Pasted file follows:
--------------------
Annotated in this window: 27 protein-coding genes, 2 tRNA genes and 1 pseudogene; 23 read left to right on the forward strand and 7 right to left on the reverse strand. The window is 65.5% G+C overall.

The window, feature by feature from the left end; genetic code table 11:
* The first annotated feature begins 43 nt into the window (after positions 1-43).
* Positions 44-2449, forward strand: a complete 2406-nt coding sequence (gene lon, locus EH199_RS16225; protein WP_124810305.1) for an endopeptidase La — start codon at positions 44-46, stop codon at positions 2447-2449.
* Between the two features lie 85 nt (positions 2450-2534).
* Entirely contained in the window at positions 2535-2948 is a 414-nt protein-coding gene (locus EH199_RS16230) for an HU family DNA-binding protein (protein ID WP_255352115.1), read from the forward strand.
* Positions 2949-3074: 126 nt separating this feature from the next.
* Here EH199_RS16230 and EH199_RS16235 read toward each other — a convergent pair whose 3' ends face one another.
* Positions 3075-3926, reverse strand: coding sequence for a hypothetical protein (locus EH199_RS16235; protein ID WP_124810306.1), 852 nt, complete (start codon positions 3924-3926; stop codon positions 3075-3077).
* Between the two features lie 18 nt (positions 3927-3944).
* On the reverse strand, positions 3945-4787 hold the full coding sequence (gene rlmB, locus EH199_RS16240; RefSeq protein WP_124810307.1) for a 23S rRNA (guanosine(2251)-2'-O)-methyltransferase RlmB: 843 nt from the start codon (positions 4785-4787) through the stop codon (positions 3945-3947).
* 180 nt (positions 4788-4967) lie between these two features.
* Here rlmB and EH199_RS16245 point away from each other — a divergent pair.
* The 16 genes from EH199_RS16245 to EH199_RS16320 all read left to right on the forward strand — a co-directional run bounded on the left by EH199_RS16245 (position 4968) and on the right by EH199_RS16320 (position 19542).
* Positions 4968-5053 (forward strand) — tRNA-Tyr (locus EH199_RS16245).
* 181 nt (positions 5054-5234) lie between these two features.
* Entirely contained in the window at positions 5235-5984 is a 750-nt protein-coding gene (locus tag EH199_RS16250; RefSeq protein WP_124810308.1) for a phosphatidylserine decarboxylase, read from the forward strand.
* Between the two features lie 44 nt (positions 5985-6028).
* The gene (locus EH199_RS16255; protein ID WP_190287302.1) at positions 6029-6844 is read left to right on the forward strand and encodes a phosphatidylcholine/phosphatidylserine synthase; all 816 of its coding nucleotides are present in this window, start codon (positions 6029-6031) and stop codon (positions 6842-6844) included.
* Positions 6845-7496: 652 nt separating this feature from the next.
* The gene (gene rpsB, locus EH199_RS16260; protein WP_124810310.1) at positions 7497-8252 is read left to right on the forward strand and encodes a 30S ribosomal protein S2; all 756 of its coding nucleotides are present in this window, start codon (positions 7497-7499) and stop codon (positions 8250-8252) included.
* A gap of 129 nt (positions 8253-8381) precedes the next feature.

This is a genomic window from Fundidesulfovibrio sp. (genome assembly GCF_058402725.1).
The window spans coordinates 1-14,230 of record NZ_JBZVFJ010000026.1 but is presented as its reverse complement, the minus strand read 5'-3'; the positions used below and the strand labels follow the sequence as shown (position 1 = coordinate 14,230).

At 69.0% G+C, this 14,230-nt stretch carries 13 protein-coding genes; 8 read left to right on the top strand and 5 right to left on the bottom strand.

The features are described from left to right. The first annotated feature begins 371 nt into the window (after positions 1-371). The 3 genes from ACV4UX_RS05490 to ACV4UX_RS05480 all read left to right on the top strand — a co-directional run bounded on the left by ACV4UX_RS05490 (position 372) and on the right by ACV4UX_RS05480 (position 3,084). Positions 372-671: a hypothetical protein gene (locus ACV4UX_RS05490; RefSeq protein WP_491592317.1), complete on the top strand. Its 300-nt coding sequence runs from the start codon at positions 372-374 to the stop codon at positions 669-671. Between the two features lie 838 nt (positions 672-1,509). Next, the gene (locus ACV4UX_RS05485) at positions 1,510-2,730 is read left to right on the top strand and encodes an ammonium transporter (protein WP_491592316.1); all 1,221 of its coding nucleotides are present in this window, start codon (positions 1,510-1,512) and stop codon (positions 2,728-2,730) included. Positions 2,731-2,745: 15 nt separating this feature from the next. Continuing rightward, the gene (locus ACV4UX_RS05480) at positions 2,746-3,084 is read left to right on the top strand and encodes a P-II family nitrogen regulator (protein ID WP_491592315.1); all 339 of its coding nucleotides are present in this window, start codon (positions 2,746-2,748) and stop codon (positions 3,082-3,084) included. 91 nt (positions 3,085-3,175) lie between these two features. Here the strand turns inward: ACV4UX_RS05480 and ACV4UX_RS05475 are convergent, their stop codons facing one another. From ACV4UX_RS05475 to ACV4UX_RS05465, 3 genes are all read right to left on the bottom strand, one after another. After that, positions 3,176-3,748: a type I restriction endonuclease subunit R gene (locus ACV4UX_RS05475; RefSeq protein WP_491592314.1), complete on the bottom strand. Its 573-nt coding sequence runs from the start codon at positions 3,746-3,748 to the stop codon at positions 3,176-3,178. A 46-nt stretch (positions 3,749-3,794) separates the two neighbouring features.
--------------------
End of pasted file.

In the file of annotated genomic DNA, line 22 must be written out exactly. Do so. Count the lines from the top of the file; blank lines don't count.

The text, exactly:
* A gap of 129 nt (positions 8253-8381) precedes the next feature.